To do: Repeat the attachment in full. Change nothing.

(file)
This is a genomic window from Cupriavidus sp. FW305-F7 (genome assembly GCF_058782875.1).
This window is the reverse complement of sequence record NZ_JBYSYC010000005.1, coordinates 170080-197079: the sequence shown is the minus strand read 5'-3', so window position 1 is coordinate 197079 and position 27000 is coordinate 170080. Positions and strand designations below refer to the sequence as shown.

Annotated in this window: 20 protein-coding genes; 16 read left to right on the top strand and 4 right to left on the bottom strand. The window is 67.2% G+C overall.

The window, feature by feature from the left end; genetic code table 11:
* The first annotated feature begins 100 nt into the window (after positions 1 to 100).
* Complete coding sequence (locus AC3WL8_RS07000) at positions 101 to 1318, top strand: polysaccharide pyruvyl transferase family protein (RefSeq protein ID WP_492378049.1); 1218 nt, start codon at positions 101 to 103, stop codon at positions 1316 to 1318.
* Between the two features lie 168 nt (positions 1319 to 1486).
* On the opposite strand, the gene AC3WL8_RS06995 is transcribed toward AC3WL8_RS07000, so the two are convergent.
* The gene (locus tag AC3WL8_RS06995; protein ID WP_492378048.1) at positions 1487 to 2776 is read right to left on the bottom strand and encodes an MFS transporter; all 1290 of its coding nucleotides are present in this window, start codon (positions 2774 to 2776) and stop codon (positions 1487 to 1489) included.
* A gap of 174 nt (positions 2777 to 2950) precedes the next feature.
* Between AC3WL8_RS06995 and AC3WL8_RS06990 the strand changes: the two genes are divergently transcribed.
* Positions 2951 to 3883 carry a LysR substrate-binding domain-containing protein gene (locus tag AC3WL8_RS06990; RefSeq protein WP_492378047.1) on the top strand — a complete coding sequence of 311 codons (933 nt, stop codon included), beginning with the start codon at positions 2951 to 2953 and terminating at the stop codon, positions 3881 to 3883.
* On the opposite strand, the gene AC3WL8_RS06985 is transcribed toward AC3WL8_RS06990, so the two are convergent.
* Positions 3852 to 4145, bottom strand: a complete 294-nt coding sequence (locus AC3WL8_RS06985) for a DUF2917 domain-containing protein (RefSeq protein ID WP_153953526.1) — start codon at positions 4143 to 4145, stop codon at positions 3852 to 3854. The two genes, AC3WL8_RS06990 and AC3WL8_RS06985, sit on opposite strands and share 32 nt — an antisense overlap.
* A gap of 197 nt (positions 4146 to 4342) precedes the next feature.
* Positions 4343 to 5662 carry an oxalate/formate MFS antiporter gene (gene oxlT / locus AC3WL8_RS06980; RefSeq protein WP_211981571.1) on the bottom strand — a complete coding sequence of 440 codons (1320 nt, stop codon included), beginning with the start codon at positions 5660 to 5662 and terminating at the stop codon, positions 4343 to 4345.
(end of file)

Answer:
This is a genomic window from Cupriavidus sp. FW305-F7 (genome assembly GCF_058782875.1).
This window is the reverse complement of sequence record NZ_JBYSYC010000005.1, coordinates 170080-197079: the sequence shown is the minus strand read 5'-3', so window position 1 is coordinate 197079 and position 27000 is coordinate 170080. Positions and strand designations below refer to the sequence as shown.

Annotated in this window: 20 protein-coding genes; 16 read left to right on the top strand and 4 right to left on the bottom strand. The window is 67.2% G+C overall.

The window, feature by feature from the left end; genetic code table 11:
* The first annotated feature begins 100 nt into the window (after positions 1 to 100).
* Complete coding sequence (locus AC3WL8_RS07000) at positions 101 to 1318, top strand: polysaccharide pyruvyl transferase family protein (RefSeq protein ID WP_492378049.1); 1218 nt, start codon at positions 101 to 103, stop codon at positions 1316 to 1318.
* Between the two features lie 168 nt (positions 1319 to 1486).
* On the opposite strand, the gene AC3WL8_RS06995 is transcribed toward AC3WL8_RS07000, so the two are convergent.
* The gene (locus tag AC3WL8_RS06995; protein ID WP_492378048.1) at positions 1487 to 2776 is read right to left on the bottom strand and encodes an MFS transporter; all 1290 of its coding nucleotides are present in this window, start codon (positions 2774 to 2776) and stop codon (positions 1487 to 1489) included.
* A gap of 174 nt (positions 2777 to 2950) precedes the next feature.
* Between AC3WL8_RS06995 and AC3WL8_RS06990 the strand changes: the two genes are divergently transcribed.
* Positions 2951 to 3883 carry a LysR substrate-binding domain-containing protein gene (locus tag AC3WL8_RS06990; RefSeq protein WP_492378047.1) on the top strand — a complete coding sequence of 311 codons (933 nt, stop codon included), beginning with the start codon at positions 2951 to 2953 and terminating at the stop codon, positions 3881 to 3883.
* On the opposite strand, the gene AC3WL8_RS06985 is transcribed toward AC3WL8_RS06990, so the two are convergent.
* Positions 3852 to 4145, bottom strand: a complete 294-nt coding sequence (locus AC3WL8_RS06985) for a DUF2917 domain-containing protein (RefSeq protein ID WP_153953526.1) — start codon at positions 4143 to 4145, stop codon at positions 3852 to 3854. The two genes, AC3WL8_RS06990 and AC3WL8_RS06985, sit on opposite strands and share 32 nt — an antisense overlap.
* A gap of 197 nt (positions 4146 to 4342) precedes the next feature.
* Positions 4343 to 5662 carry an oxalate/formate MFS antiporter gene (gene oxlT / locus AC3WL8_RS06980; RefSeq protein WP_211981571.1) on the bottom strand — a complete coding sequence of 440 codons (1320 nt, stop codon included), beginning with the start codon at positions 5660 to 5662 and terminating at the stop codon, positions 4343 to 4345.